Gator 1976 A Movie A Day Day 30

I have to admit I missed a day here. The Twilight midnight screening took so much out of me that I was a shell of my usual self yesterday. When I got home from school, which I went to after only 3 hours sleep, we had Amanda’s friends over for a little birthday celebration. I ended up putting the movie in around 6:30 and waking up around 9:00. Yep, I fell asleep. At that point I did not have the energy to go back and watch the two-thirds of the movie that I had missed. There would also have been no way for me to blog on the film, either, I would have passed out a second time.

Now that the apology is out of the way, let’s get to the movie. I read that the Character “Gator” is based on the same character from “White Lightning” three years earlier. I have that movie on my list also, but I have not yet obtained it so I’m going to go out of sequence. I am telling you it doesn’t matter that we are starting with the second movie, because as far as I could tell, there were no story elements carried over from the first movie except the main character. This movie easily stands alone as a comedy/action film. It is the first feature that the star, Burt Reynolds, directed. You can tell that it is a first effort in a number of ways. The pacing is not very crisp, there are some long passages where pretty much nothing happens. Occasionally there is a pretty shot that the director lingers over because he is so satisfied with the image, he wants you to notice it, the shot that stood out for me was a tri-fold mirror image from a music box that featured a young girls face, the dancing musical ballerina, and the stars face, all in one frame. It looks great but it draws attention to itself. Also, the director let the star indulge in a lot of aside comments and laugh shots that go on too long. Some of it is funny but most of the time it hurts the narrative.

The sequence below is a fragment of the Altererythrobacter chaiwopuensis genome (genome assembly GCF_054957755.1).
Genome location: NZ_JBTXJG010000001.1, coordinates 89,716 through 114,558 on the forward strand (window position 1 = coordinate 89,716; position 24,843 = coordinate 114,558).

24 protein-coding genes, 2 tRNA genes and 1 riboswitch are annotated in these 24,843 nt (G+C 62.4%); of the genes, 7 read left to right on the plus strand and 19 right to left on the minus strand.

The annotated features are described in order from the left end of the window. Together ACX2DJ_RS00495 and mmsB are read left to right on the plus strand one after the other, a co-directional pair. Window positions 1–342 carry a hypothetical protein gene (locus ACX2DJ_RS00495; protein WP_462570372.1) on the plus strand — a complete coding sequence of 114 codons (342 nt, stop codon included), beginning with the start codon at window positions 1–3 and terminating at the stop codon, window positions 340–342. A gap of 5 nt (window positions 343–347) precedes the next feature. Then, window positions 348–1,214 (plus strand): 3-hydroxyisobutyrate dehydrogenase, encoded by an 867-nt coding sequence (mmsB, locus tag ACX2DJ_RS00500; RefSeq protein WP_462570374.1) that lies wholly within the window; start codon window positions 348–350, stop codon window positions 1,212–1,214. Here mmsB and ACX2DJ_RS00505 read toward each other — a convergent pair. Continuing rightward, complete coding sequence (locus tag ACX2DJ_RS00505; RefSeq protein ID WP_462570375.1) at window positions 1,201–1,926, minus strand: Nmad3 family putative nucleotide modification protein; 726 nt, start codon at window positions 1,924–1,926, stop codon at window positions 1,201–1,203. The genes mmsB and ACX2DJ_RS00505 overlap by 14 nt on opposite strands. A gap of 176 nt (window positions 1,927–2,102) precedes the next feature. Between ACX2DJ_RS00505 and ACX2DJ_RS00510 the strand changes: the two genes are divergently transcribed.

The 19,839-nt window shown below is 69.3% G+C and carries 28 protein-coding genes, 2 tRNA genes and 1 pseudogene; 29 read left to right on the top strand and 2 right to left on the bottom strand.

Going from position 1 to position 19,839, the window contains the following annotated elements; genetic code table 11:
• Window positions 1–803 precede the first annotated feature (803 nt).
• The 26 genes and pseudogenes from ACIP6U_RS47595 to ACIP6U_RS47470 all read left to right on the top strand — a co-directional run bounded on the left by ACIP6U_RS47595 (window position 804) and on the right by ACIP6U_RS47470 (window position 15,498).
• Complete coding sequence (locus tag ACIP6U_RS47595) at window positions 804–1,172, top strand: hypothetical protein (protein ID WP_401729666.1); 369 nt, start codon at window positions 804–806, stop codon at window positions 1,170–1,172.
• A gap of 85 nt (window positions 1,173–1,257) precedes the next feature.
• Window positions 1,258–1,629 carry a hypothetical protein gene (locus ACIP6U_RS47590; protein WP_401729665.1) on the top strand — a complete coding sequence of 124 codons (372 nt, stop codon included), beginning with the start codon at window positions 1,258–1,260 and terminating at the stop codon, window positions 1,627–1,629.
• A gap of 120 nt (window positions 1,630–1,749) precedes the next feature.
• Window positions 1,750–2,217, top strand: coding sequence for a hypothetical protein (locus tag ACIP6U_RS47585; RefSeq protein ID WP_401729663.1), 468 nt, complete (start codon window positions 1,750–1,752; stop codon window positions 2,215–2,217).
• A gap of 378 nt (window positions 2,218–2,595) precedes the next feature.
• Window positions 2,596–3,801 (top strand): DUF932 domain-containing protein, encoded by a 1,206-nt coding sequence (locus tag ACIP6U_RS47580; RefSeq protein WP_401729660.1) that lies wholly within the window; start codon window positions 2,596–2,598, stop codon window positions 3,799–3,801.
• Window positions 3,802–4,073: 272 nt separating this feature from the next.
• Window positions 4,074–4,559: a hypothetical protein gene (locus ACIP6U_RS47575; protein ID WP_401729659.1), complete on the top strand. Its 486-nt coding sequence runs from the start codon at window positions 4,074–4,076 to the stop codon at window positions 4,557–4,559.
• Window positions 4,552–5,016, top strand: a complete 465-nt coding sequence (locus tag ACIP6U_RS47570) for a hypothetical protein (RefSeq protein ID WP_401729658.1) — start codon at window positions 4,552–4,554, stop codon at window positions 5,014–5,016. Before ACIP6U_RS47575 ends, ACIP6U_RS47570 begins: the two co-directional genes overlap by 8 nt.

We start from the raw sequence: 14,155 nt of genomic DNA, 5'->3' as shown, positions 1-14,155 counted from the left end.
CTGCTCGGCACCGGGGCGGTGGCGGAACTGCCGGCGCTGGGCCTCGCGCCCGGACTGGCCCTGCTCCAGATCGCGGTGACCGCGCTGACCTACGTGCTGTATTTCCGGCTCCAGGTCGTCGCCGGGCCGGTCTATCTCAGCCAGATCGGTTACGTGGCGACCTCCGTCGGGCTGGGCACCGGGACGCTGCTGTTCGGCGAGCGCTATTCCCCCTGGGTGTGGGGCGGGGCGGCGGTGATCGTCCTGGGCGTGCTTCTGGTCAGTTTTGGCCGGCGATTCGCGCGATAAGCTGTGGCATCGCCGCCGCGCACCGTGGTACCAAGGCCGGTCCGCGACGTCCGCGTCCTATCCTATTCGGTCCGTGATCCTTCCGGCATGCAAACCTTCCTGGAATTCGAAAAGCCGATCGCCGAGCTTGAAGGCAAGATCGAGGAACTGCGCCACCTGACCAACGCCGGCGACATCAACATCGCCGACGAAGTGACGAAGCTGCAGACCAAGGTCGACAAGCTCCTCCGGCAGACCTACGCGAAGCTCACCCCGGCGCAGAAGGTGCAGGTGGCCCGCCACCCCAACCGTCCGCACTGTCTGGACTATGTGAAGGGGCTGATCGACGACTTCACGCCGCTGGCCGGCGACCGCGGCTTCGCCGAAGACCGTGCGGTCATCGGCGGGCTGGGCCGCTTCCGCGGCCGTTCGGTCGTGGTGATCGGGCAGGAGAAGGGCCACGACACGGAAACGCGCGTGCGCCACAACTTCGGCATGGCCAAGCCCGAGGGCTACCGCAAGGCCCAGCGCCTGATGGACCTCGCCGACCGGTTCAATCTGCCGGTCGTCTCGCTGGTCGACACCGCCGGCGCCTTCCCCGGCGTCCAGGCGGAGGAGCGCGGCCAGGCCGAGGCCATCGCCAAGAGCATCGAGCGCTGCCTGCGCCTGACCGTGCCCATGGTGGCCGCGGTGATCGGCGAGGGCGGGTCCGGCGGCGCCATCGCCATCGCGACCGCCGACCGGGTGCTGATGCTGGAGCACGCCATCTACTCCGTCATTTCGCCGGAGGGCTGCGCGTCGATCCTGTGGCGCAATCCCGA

The movie is supposed to be about action and character. There are some good character performances in the movie. Jack Weston, a rubber faced actor with a soft voice plays a Department of Justice investigator that traps our hero into working for the law against an old friend from his moonshining days. You’ll recognize Weston from a ton of films. I always liked him as the agent in Ishtar but you will have seen him elsewhere. In the opening part of the movie, he is playing the part as a bumbling fish out of water type, and the comedy boat chase in the first fifteen minutes will make you think that Dom Deluise must simply not have been available. As the movie progresses, it is clear that they needed a dramatic actor for some scence as well as the comedy. Weston can do that, I don’t think it would have worked with Reynold’s usual comic foil. Jerry Reed on the other hand is in this movie, as he was for a half dozen other Reynold’s films of the time. He does the title tune, after all he was primarily a country singer, but I thought he did very well playing a nasty bad guy. He’s a good ole boy in a lot of scenes but then, he turns brutal and carries it off pretty well.